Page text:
This is definitely a comment rather than a question, but the fictional film director’s Q&A in Pedro Almodóvar’s delicious Pain And Glory is the most glorious I’ve ever seen.
Incapacitated by memories and the drugs he’s taken, 50-something filmmaker Salvador Mallo (a fantastic Antonio Banderas) is tracked down to his kitchen as a cinema full of fans waits expectantly for words from the master on his movie Sabor, re-released after 30 years.
That kitchen is shiny scarlet, in a spacious apartment in Madrid furnished with stunning art, rich velvet sofas and designer chairs.
By contrast there’s a fresh, sunny simplicity to Salvador’s childhood memories that appear throughout the film. Growing up with his mum and dad (though we barely see his father), their home is a whitewashed cave in a village of whitewashed caves. (The local “pious woman” tells them they should be grateful to be living in catacombs like the early Christians.)
Pain And Glory is witty, colourful and gorgeous, a hugely enjoyable watch with a cast of flawed characters who always resonate – connecting with each other and the audience as Salvador struggles with his future while trying not to think about his past.
At first Salvador, a well-known film director and screenwriter, seems to see memories as a drug and wallowing in them as an addiction – indeed when actor and old friend/enemy Alberto Crespo (Asier Etxeandia) finds an autobiographical short story called Addiction on Salvador’s computer and wants to perform it as a one man show, the filmmaker tells him that he wrote it “to forget about the content”. (The film itself is unsurprisingly autobiographical – this interview with Almodóvar from The Guardian, showing how fact and fiction blur, is a terrific read.)
“Without film my life is meaningless” Salvador says, but he’s stopped making them. A back operation a few years ago has jolted him prematurely into old age, and now minor illnesses and ailments have become his only focus. He’s creatively blocked but it’s partly self-created, each new niggle another reason not to make the movie about his past that he’s too scared to make anyway.
Admittedly, his life has to be more measured now. Ageing means tasks which used to be done unthinkingly now require preparation and consideration. For Salvador it’s putting on the loafers that he hates but which don’t require laces to be tied. (We hear about them, but when we see him put them on it’s even worse, as he wields a long shoehorn to make up for the fact that he can no longer bend down.)
Then Alberto offers him heroin, which Salvador has never taken before; soon he’s buying it on the streets and the memories are flooding in.
Salvador, wealthy, and not actually ill, with no family ties left, is able to indulge his pain. But though he’s exasperating he’s never less than interesting, some feat considering his complaints. And even in his desperation to avoid his past he manages to circumvent melancholia.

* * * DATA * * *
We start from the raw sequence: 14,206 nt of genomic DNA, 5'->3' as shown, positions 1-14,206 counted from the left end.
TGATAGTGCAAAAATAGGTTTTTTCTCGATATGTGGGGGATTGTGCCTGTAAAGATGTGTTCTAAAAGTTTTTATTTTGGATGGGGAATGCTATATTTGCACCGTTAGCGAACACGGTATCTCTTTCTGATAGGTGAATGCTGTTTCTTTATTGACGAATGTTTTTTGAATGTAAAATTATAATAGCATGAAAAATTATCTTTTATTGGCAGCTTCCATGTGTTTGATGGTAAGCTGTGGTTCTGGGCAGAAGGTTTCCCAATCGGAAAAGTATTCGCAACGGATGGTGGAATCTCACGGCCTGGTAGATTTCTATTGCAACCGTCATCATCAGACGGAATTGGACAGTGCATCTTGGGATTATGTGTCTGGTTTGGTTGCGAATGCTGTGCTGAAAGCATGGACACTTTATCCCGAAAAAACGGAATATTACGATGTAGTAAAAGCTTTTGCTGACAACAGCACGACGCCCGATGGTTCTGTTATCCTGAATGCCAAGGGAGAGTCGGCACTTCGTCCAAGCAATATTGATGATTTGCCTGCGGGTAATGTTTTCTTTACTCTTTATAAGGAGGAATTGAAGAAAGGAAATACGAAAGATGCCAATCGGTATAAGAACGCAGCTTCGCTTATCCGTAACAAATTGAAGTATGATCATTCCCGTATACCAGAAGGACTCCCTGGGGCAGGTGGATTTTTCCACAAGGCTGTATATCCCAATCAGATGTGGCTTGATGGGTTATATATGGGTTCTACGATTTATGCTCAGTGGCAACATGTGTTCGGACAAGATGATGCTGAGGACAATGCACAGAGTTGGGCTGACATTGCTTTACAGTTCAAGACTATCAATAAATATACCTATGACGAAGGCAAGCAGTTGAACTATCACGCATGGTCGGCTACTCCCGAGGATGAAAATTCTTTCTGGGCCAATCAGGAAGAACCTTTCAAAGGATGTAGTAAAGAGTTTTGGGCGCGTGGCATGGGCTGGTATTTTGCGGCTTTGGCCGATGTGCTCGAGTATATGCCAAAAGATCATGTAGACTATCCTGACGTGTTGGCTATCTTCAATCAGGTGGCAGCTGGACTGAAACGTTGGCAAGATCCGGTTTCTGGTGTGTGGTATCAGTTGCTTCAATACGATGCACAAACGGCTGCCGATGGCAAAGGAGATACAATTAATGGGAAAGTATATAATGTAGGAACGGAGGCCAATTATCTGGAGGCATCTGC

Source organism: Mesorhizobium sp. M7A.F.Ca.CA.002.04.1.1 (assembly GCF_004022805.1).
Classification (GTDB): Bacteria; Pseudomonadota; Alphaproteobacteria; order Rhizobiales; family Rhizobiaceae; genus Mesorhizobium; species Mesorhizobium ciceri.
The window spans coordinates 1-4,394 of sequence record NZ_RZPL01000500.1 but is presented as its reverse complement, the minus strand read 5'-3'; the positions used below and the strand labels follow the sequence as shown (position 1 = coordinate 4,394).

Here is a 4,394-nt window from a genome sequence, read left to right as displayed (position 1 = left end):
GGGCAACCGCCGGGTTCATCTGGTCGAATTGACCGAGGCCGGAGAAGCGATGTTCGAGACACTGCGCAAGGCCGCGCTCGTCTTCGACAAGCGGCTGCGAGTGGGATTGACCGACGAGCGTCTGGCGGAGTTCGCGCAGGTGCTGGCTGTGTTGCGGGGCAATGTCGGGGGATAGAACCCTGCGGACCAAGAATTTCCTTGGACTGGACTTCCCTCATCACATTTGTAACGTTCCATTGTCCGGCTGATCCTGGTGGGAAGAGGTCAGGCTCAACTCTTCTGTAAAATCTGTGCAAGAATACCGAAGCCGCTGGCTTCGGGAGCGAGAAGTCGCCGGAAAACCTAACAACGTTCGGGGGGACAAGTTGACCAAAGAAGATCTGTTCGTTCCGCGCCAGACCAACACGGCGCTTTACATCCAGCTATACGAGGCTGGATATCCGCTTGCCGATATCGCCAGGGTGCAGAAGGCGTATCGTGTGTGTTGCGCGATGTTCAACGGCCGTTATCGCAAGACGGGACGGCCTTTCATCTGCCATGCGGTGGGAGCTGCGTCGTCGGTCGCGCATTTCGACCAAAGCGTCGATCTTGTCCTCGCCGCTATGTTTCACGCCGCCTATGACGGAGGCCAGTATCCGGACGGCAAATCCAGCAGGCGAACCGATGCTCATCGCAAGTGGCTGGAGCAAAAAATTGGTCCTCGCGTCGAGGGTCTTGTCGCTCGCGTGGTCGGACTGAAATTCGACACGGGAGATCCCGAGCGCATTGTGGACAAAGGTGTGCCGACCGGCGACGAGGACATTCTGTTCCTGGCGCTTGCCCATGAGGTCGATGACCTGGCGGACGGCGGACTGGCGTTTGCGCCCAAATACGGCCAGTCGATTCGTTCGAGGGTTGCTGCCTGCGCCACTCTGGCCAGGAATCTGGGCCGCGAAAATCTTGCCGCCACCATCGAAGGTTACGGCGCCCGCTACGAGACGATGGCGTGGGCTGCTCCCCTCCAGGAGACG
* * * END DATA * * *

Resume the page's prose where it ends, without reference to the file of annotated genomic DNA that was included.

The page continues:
It’s a bittersweet time of minor indignities and growing invisibility, when some retreat into that past and some try to close it off. Salvador has been doing the latter but it keeps pushing through: past films, past boyfriends, excitement, hope and desire. Everything is leading up to the film about himself that he doesn’t yet want to make but knows he’ll have to.
Young Salvador (Asia Flores) is adorable; a cheerful, sunny-natured boy, excellent at reading and writing. His mother (Penélope Cruz) gets him to teach a local labourer to read and write in return for him fixing up her whitewashed cave kitchen. These are some of the funniest scenes, with little Salvador a hard taskmaster. He clearly gets it from his mum, the driven Jacinta putting as much effort into finding ways to create an acceptable home underground as propelling Salvador off into the world.
Cruz is a joy, a motherly mix of adoring and cross, hemmed in by their poverty but promising him he can escape when he’s older. (Older Jacinta, played by Julieta Serrano as an elderly woman, is great fun and you can see the trail from the younger Jacinta to the older version.)
The older Salvador is dealing with past memories and trying to make amends, though he wants it to be on his terms. Until Salvador turns up at his gate, at the suggestion of their actress friend Zulema, Alberto hasn’t seen him in the decades since he starred in Sabor. That experience had ended on a sour note, with Salvador furious at how Alberto had played the role. Now Sabor is to be re-released for a film festival, and Salvador wants Alberto to come with him to the screening.
Memory and reality merge as Federico (Leonardo Sbaraglia) returns from the past, the old boyfriend whose addictions nearly overwhelmed them. They now look alike (greying hair, neatly clipped beards) but Federico, so self-destructive when they were together, is now enjoying the fruits of growing older, joyfully and fearlessly taking opportunities as they appear.
I always expect filmmakers to want to produce work that is autobiographical in some way (how can art not be?); yet for most of Pain And Glory Salvador doesn’t seem to want to.
All our memories are crafted, deliberately or unconsciously, and Salvador is an arch curator: Jacinta in flashback with young Salvador, as she and her friends wash white sheets in the river then hang them over bushes to dry while singing; Salvador lying under a deep red blanket in a train waiting room en-route to their new village; even the village itself. Still, at least some of his memories are frayed and raw: the trauma of his relationship with Federico, his reminiscences of childhood cinema that smelt of “piss and jasmine”.
Meeting Zulema, an actress friend in a restaurant, he tells her how Sabor is so much better now than when it came out three decades ago, but no: “It’s your eyes that have changed darling” she tells him.
Watch the Pain and Glory trailer now: